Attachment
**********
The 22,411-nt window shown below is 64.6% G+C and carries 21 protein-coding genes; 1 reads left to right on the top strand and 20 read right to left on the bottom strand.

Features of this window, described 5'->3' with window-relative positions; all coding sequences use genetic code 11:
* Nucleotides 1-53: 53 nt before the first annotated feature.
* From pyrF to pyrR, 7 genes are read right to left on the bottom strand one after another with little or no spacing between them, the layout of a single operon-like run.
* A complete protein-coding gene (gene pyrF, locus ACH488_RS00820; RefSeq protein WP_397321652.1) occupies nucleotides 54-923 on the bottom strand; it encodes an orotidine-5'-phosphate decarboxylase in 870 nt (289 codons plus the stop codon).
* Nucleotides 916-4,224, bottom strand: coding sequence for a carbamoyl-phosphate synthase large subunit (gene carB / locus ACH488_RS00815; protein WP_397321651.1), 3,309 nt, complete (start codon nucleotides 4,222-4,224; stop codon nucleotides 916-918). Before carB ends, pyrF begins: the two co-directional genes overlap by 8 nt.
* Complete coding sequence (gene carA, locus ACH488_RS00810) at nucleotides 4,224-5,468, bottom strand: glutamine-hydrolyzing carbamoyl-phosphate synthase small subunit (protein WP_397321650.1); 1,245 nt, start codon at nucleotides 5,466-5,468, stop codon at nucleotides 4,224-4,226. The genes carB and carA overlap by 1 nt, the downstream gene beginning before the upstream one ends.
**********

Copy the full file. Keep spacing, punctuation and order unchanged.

The 22,411-nt window shown below is 64.6% G+C and carries 21 protein-coding genes; 1 reads left to right on the top strand and 20 read right to left on the bottom strand.

Features of this window, described 5'->3' with window-relative positions; all coding sequences use genetic code 11:
* Nucleotides 1-53: 53 nt before the first annotated feature.
* From pyrF to pyrR, 7 genes are read right to left on the bottom strand one after another with little or no spacing between them, the layout of a single operon-like run.
* A complete protein-coding gene (gene pyrF, locus ACH488_RS00820; RefSeq protein WP_397321652.1) occupies nucleotides 54-923 on the bottom strand; it encodes an orotidine-5'-phosphate decarboxylase in 870 nt (289 codons plus the stop codon).
* Nucleotides 916-4,224, bottom strand: coding sequence for a carbamoyl-phosphate synthase large subunit (gene carB / locus ACH488_RS00815; protein WP_397321651.1), 3,309 nt, complete (start codon nucleotides 4,222-4,224; stop codon nucleotides 916-918). Before carB ends, pyrF begins: the two co-directional genes overlap by 8 nt.
* Complete coding sequence (gene carA, locus ACH488_RS00810) at nucleotides 4,224-5,468, bottom strand: glutamine-hydrolyzing carbamoyl-phosphate synthase small subunit (protein WP_397321650.1); 1,245 nt, start codon at nucleotides 5,466-5,468, stop codon at nucleotides 4,224-4,226. The genes carB and carA overlap by 1 nt, the downstream gene beginning before the upstream one ends.